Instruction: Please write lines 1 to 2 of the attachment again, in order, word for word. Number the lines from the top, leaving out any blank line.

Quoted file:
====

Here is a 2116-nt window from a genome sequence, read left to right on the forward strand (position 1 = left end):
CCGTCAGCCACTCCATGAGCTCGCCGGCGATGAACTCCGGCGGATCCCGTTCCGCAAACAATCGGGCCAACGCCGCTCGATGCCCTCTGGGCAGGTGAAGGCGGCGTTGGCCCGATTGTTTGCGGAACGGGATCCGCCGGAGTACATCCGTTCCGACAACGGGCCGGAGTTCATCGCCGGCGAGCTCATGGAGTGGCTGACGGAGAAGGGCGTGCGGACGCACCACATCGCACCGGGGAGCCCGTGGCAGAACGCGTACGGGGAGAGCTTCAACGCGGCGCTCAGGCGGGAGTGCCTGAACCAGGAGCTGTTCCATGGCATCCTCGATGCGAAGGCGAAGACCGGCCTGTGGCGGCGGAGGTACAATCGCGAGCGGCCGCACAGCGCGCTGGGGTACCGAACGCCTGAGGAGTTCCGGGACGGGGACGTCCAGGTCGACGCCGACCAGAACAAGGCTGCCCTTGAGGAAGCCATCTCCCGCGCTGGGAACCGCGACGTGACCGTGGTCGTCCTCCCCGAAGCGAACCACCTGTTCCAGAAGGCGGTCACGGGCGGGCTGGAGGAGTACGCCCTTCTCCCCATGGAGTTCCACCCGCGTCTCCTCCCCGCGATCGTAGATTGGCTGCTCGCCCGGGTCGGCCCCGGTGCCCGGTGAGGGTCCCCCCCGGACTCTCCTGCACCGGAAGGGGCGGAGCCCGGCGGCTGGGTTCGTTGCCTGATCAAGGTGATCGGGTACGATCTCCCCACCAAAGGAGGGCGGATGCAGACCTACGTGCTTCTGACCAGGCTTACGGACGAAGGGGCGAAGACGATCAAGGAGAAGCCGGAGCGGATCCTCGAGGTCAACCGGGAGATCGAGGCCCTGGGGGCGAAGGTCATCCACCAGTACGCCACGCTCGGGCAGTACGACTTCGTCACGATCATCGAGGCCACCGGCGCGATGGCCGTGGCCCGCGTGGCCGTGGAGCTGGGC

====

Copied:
Here is a 2116-nt window from a genome sequence, read left to right on the forward strand (position 1 = left end):
CCGTCAGCCACTCCATGAGCTCGCCGGCGATGAACTCCGGCGGATCCCGTTCCGCAAACAATCGGGCCAACGCCGCTCGATGCCCTCTGGGCAGGTGAAGGCGGCGTTGGCCCGATTGTTTGCGGAACGGGATCCGCCGGAGTACATCCGTTCCGACAACGGGCCGGAGTTCATCGCCGGCGAGCTCATGGAGTGGCTGACGGAGAAGGGCGTGCGGACGCACCACATCGCACCGGGGAGCCCGTGGCAGAACGCGTACGGGGAGAGCTTCAACGCGGCGCTCAGGCGGGAGTGCCTGAACCAGGAGCTGTTCCATGGCATCCTCGATGCGAAGGCGAAGACCGGCCTGTGGCGGCGGAGGTACAATCGCGAGCGGCCGCACAGCGCGCTGGGGTACCGAACGCCTGAGGAGTTCCGGGACGGGGACGTCCAGGTCGACGCCGACCAGAACAAGGCTGCCCTTGAGGAAGCCATCTCCCGCGCTGGGAACCGCGACGTGACCGTGGTCGTCCTCCCCGAAGCGAACCACCTGTTCCAGAAGGCGGTCACGGGCGGGCTGGAGGAGTACGCCCTTCTCCCCATGGAGTTCCACCCGCGTCTCCTCCCCGCGATCGTAGATTGGCTGCTCGCCCGGGTCGGCCCCGGTGCCCGGTGAGGGTCCCCCCCGGACTCTCCTGCACCGGAAGGGGCGGAGCCCGGCGGCTGGGTTCGTTGCCTGATCAAGGTGATCGGGTACGATCTCCCCACCAAAGGAGGGCGGATGCAGACCTACGTGCTTCTGACCAGGCTTACGGACGAAGGGGCGAAGACGATCAAGGAGAAGCCGGAGCGGATCCTCGAGGTCAACCGGGAGATCGAGGCCCTGGGGGCGAAGGTCATCCACCAGTACGCCACGCTCGGGCAGTACGACTTCGTCACGATCATCGAGGCCACCGGCGCGATGGCCGTGGCCCGCGTGGCCGTGGAGCTGGGC